In 1874–1875, St. Louisan Richard Compton, a sheet music publisher, teamed up with wandering draftsman Camille Dry on a task that sounds impossible: draw—in accurate perspective—every single home, building, street, and even tree in St. Louis. Pictorial St. Louis, published in 1876, was the incredible result of their effort. Measuring 24 feet wide by 8 feet tall when pieced together, it was the largest and most exact view of any city in the world up to that time. Read more »
On Field Trip Fridays, an occasional series, we’ll suggest places to visit that have some connection to the exhibit 250 in 250. They can relate to any of the 50 People, 50 Places, 50 Moments, 50 Images, or 50 Objects in the show.Read more »
A total of 156,000 Missourians heeded the call to serve their nation during World War I. As they filled induction stations and boarded trains for training camps across the country, St. Louisan H. H. Luedinghaus and nine young businessmen, including fellow St. Louisans W. C. Uhri Jr., George H. Nelkamp, Walter H. Kobusch, Russell E. Lortz, Ambrose E. Lortz, Ray Bolin, and Clifford Glazer, chose to make their own way in the war. The group purchased a yacht and offered their services to the United States Navy. Read more »
PrideFest St. Louis is going on this weekend at Soldiers’ Memorial. In 2011, Advocate magazine named St. Louis one of the top 10 gay-friendly cities in the United States, partly because the city boasts one of the largest Pride festivals in the country. St. Louis’s PrideFest occurs the last weekend in June, commemorating the efforts of the Stonewall activists, New Yorkers who protested for gay rights in 1969. In 2013, PrideFest moved downtown for the first time in St. Read more »
The Missouri History Museum has a vast array of videos in its Sound and Moving Images collection, which we occasionally share on our blog. Today I came across this gem from 1969, when the St. Louis Art Museum was known as the City Art Museum (it changed to its current name in 1971). Read more »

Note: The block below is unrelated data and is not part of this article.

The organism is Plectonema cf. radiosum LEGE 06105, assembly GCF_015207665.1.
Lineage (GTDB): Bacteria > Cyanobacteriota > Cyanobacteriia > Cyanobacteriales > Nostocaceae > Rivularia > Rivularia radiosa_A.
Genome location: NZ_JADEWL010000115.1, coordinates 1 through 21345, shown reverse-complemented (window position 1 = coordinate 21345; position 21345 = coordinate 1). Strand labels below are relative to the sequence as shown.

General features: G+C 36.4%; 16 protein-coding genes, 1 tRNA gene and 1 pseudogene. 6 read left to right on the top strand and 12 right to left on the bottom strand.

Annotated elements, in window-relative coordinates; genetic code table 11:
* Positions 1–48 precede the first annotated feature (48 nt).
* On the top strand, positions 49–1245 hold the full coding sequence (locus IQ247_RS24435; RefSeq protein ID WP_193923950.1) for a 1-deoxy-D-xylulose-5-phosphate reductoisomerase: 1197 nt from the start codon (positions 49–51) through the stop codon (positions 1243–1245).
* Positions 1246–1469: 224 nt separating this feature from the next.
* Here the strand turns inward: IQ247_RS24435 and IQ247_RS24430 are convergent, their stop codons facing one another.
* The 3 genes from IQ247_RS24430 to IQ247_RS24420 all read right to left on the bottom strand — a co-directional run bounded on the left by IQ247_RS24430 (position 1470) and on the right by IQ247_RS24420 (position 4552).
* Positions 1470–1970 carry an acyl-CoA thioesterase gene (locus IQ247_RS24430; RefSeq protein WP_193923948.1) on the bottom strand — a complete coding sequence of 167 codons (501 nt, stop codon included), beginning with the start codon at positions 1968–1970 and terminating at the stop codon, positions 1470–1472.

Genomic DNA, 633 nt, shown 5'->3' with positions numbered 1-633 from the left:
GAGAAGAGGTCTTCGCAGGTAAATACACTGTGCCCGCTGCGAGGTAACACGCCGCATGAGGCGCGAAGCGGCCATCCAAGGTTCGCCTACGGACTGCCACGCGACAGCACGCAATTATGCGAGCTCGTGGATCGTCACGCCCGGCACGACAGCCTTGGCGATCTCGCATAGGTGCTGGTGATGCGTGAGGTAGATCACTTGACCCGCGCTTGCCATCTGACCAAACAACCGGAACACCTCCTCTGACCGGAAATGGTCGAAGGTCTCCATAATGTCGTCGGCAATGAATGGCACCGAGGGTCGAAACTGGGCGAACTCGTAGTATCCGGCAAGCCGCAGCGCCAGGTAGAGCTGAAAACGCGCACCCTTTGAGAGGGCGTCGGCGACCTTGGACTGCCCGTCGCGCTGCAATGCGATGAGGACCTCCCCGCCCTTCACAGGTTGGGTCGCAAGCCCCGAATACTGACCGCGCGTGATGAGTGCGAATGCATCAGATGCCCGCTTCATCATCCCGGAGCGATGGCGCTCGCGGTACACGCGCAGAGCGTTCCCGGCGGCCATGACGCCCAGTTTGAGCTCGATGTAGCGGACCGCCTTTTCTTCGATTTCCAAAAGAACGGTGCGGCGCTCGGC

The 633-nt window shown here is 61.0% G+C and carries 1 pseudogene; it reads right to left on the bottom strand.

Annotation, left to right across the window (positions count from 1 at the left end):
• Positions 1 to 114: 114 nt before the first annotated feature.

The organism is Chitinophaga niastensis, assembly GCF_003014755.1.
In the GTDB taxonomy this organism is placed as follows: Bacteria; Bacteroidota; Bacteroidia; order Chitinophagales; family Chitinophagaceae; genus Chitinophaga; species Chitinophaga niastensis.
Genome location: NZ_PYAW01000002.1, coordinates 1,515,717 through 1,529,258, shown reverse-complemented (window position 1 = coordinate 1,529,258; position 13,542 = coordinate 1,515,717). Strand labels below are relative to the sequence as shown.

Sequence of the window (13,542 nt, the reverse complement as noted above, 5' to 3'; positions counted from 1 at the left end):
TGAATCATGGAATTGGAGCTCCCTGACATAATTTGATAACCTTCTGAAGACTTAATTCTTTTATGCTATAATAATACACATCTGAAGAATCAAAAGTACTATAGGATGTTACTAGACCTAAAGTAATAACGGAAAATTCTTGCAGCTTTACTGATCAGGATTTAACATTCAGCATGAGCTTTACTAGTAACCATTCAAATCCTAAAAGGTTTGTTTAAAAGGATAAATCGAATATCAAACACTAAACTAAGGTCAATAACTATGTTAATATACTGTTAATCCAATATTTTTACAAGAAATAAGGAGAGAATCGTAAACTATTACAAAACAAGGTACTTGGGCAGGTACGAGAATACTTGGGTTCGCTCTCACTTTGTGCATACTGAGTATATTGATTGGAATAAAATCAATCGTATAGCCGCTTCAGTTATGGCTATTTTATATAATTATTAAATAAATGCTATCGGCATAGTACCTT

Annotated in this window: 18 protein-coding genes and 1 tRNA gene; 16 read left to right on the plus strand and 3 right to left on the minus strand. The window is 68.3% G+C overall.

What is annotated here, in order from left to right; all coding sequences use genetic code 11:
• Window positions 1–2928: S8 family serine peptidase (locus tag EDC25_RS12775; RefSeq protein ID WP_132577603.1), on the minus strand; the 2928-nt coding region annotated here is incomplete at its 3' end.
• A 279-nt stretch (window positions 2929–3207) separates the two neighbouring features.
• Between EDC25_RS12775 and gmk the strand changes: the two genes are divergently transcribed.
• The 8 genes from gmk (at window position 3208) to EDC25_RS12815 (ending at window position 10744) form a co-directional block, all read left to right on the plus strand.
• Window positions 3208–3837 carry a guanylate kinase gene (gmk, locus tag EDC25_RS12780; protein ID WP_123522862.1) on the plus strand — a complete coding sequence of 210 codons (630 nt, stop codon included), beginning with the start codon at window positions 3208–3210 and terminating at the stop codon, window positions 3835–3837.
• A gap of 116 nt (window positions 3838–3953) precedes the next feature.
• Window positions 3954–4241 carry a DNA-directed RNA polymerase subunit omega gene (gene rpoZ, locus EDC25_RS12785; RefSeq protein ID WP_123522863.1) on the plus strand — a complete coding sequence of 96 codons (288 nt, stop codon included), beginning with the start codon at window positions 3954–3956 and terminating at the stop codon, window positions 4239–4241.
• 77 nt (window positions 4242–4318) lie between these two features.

To coincide with the centennial of the start of World War I in 1914, the Missouri History Museum is working on a project to catalog and photograph its World War I holdings. Our process and progress will be shared in a new series on our blog. Using objects, photographs, and archival collections, we will honor the sacrifices and experiences of Missouri men and women during “the war to end war.” Read more »
If you've been to the Missouri History Museum's 250 in 250 exhibit, you've seen the section on 50 people with a St. Louis connection. Within that section is a panel for a 51st person significant in St. Louis (and often beyond). The 51st person is voted on by the public and changes each month. In June, we are focusing the spotlight on legendary jazz musician Miles Davis. Read more »
On Field Trip Fridays we’ll suggest St. Louis–area places to visit that have some connection to the exhibit 250 in 250. They can relate to any of the 50 People, 50 Places, 50 Images, 50 Moments, or 50 Objects in the show.
Today I encourage you to head to the Katherine Dunham Dynamic Museum in East St. Louis, Illinois.
Left: Katherine Dunham Dynamic Museum. Photograph, 1976. Katherine Dunham Collection, Missouri History Museum.Read more »
June 6, 1944: D-Day. The day when more than 160,000 American and Allied forces landed on the beaches of Normandy in an effort to overtake the German advances in France.
Many St. Louis soldiers heroically battled German forces, whether at sea, on the ground, or in the air. Scrapbooks housed in the Missouri History Museum Library collection chronicle the events of D-Day (and World War II in general), focusing on St. Louisans who were there. Read more »
At the end of this letter, there is a note from Molly’s brother William C. Wilson, dated June 22, 1864. William forwarded this letter and others to Molly, who was presumably visiting her family and friends in Illinois at the time. In 1864, William owned a steam bakery, Wilson & Atwell, in St. Louis.
Camp Oglethorpe Macon Ga. June 6th 1864
I understand a mail will leave to day so I hasten to improve the opportunity. We hope to hear from St. Louis soon. We get news from our armies every day, but none from home for over a month. Read more »
History happens right here! Find stories, images, and artifacts from the object collections and archives of the Missouri History Museum, as well as behind-the-scenes videos, book reviews, news stories, and musings from our irrepressible staff. We welcome reader contributions, too—contact us.